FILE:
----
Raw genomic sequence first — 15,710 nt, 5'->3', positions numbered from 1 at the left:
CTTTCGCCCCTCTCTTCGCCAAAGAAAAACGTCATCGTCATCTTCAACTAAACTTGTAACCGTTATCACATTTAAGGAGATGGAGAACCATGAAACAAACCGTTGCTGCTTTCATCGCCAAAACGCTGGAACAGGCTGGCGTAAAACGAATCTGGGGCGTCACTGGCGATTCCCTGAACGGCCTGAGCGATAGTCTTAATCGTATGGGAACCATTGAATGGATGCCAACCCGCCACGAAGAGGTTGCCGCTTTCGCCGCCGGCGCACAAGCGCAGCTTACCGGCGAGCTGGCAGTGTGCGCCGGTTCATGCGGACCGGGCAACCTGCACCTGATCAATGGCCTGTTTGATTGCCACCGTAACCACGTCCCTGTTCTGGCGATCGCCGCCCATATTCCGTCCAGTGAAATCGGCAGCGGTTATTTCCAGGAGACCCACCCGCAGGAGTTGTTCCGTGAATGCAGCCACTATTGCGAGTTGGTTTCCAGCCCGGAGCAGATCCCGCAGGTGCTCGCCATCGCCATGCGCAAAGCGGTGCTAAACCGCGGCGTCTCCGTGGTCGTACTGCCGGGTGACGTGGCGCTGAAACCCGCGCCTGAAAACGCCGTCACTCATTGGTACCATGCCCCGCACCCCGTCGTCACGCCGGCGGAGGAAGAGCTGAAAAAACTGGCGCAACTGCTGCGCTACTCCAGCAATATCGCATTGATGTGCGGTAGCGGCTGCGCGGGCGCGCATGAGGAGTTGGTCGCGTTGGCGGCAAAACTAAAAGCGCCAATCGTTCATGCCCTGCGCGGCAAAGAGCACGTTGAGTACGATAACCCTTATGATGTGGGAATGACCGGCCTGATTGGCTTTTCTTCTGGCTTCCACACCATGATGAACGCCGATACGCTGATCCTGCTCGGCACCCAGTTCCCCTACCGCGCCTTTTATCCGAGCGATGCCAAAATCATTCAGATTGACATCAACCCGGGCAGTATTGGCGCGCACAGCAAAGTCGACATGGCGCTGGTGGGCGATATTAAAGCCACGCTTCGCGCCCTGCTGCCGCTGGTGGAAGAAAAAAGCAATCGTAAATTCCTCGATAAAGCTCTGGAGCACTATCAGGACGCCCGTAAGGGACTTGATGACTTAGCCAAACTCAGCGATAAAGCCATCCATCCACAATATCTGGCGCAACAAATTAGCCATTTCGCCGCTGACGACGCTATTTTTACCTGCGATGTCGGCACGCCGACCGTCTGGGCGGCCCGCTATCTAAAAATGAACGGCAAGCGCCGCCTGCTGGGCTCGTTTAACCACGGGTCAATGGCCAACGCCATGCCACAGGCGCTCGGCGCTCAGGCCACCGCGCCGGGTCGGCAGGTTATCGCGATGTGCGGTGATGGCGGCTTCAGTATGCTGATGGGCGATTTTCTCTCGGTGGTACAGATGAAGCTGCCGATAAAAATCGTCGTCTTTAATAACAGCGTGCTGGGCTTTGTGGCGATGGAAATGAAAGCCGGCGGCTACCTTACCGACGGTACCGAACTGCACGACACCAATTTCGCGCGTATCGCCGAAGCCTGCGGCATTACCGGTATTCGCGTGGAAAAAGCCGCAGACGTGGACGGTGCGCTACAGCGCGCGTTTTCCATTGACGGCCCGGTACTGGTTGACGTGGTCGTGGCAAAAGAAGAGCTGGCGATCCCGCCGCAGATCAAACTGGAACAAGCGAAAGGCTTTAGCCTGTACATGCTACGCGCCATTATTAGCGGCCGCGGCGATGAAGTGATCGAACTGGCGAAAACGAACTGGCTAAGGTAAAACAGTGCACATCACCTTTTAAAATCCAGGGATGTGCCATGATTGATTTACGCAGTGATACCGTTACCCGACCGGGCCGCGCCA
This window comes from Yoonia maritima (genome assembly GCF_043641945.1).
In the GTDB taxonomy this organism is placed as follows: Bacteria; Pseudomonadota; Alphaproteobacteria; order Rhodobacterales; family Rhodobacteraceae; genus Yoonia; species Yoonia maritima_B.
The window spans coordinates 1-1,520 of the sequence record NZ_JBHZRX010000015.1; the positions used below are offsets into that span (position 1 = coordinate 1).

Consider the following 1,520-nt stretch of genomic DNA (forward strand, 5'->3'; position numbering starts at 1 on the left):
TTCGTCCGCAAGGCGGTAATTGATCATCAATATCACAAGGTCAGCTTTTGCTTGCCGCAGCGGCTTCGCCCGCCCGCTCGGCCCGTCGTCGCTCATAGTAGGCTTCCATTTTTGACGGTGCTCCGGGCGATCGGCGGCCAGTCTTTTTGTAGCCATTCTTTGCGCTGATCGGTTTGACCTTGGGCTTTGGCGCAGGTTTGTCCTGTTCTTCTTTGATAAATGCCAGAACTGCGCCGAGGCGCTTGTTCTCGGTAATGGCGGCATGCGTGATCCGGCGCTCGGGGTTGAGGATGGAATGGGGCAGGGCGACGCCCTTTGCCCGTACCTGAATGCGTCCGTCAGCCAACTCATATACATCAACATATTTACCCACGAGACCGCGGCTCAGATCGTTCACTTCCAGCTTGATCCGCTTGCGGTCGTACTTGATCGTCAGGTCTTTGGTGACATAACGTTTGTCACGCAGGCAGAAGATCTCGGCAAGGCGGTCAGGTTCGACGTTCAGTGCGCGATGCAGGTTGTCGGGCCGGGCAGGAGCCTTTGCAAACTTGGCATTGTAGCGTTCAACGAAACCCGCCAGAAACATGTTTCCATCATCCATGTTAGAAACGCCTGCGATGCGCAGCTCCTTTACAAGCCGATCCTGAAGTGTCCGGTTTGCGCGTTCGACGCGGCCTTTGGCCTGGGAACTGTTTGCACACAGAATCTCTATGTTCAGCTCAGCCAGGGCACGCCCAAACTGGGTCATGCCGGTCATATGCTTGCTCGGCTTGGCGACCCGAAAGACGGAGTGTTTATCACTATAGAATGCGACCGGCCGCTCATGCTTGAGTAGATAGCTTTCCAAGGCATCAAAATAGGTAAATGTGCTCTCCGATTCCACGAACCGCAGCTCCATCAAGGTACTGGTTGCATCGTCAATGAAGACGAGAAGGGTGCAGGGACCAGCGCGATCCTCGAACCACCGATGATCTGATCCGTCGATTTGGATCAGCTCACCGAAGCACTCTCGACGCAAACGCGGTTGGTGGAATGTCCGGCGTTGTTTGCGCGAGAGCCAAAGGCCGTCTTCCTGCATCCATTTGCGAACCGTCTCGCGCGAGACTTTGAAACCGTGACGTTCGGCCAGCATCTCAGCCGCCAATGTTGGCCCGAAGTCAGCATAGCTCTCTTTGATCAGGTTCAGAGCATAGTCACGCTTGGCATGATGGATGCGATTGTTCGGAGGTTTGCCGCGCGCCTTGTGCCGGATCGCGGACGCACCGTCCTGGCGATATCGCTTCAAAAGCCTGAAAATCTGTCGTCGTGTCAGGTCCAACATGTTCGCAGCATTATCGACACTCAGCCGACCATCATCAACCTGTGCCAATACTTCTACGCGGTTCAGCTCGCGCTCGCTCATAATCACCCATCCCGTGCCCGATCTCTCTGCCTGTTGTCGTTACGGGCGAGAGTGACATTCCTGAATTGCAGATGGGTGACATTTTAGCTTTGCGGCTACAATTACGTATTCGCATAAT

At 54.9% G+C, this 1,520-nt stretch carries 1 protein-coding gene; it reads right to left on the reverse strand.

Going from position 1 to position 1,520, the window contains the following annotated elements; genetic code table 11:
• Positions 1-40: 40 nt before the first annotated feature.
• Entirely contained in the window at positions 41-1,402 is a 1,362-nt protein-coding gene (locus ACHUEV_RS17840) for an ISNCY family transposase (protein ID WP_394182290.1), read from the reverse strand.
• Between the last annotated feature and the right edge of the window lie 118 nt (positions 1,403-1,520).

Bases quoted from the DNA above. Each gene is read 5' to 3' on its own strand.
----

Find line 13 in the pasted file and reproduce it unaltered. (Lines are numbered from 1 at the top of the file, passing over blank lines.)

Bases quoted from the DNA above. Each gene is read 5' to 3' on its own strand.